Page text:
“Utilities need access to better data – more granular and at higher frequency – and they need to be able to simulate, predict and act on information, at times immediately,” Champagne said. 

The root of the problem lies in the longstanding, fundamental approach utilities take when forecasting load. That, in turn, lies at the core of the commodity energy purchasing and selling they undertake, as well as the capital expenditures they make to enhance and maintain grid infrastructure.

Essentially, utilities take a top-down approach to load forecasting, starting at the level of aggregated load data -- recent and historical. That's used to construct load profiles and curves across time – minute-by-minute, hourly and/or daily, for example. Theoretical models, statistical tools and scenario analysis, along with weather data and load factors, are then used to forecast loads across sections of the grid down to the level of individual customer sites.

That's in the best of circumstances. “There may be just one such assumed load shape in the case of some electricity, heat and gas customers. They are generally very good at forecasting peak demand, but nothing beyond peak demand,” Champagne explained. 

“DERs mostly affect load during ramp up and ramp down, but the load shapes are way off and load forecasts are off by a mile. Think about the impact of a forecast load profile: it's used to set up trading blocks and hedging strategies that are based solely on peak demand. They're missing out on the entire rest of the curve.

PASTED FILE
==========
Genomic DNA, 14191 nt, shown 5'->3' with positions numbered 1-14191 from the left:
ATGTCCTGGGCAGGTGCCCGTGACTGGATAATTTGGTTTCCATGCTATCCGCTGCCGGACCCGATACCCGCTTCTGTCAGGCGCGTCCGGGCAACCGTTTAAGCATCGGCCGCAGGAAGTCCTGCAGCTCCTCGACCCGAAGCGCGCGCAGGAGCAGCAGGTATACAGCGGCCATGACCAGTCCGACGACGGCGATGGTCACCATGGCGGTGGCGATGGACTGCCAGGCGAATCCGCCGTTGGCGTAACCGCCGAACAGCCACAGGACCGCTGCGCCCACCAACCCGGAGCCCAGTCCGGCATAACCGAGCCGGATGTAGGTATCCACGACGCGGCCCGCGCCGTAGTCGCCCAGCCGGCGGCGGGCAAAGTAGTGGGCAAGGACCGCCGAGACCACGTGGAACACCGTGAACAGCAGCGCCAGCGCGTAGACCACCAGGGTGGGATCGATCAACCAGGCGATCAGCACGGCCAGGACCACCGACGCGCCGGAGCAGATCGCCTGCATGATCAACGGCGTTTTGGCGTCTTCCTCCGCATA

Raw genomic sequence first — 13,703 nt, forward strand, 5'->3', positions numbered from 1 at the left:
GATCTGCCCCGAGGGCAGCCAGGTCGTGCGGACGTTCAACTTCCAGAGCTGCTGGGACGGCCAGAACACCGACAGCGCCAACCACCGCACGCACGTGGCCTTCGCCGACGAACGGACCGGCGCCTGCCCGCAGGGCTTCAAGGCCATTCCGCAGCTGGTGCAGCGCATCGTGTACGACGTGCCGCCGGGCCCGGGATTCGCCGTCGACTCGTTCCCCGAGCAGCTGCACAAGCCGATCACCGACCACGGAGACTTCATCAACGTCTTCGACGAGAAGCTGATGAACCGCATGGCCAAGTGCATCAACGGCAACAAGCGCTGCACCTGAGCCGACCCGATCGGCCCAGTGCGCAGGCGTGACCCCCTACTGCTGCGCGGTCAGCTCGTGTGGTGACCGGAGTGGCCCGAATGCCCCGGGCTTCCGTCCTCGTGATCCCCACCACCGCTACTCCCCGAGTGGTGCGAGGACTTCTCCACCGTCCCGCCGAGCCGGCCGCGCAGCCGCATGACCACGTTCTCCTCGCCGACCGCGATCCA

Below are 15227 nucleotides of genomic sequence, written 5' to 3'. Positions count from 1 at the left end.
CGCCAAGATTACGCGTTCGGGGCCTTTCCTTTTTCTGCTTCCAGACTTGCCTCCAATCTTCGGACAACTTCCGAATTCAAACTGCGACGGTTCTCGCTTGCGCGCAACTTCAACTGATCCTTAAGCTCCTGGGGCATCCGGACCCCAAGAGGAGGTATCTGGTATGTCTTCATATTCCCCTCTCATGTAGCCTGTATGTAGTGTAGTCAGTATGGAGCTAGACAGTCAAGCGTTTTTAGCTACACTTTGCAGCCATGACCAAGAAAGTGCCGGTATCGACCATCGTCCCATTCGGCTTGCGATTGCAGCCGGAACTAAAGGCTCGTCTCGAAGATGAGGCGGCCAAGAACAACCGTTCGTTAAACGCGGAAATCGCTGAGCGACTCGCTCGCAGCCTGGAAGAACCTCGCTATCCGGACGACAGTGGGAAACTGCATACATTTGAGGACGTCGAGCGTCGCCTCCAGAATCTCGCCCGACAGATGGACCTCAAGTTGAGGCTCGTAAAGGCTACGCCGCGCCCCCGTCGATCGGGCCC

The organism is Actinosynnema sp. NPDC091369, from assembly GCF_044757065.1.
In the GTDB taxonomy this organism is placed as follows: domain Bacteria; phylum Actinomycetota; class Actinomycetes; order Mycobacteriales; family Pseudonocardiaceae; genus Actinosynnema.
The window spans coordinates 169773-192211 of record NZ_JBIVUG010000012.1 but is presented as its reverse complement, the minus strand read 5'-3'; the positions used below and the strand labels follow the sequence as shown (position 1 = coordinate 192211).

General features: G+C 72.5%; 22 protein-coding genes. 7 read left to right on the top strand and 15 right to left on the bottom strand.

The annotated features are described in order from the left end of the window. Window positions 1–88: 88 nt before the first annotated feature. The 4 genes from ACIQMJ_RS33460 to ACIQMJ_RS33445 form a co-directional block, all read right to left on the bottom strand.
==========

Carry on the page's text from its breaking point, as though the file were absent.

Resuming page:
A creative approach to behind the meter load aggregation and disaggregation

“If you took a poll of 20 utilities, 18 might say all their grid planning is done on the basis of these load shapes. It's a big problem – we're talking about an essential service and a $2 billion industry market, probably $1 trillion or more when the retail side is factored in.

“Load data cannot be re-aggregated as part of producing a forecast from the top-down, at the feeder or substation level, which is typical of most conventional approaches."

Champagne says Innowatts' DERM and DR (demand response) applications can make a big, beneficial impact on about half that trillion dollars by virtue of taking a creative, market-proven approach to the problem of utilities having limited access to AMI and smart meter data. That includes resolving bandwidth challenges so that they can acquire the data they need in real-time.

The Bottom Line

Utilities need to be able to adjust on the fly given any change in grid network topography – the distribution of load and available energy resource capacity at any location at any point in time. They can take three different approaches in doing so, Champagne explained: 

  • Use top-down consumption intelligence and forecasting;
  • Gather and collect real-time data down to the meter level, process it to produce load flow models and planning frameworks; or
  • Make use of Innowatts' predictive forecasting and have actionable data and information available at any point in time from any grid node, including planning and engineering functions.

“In a competitive market, a 10 percent improvement [in load forecasting] can result in a 2 percent improvement to gross margins, so the potential gains are enormous. The financial gains for a utility that serves 1 million customers could be in the range of $30 million to $40 million a year. 

“On the grid side, this helps utilities right-size the grid, makes for better, more strategically targeted investments based on real consumption profiles and forecasts. That makes for a lot less guesswork when it comes to asset capex and placement, and also addresses the issues of grid reliability and resiliency.”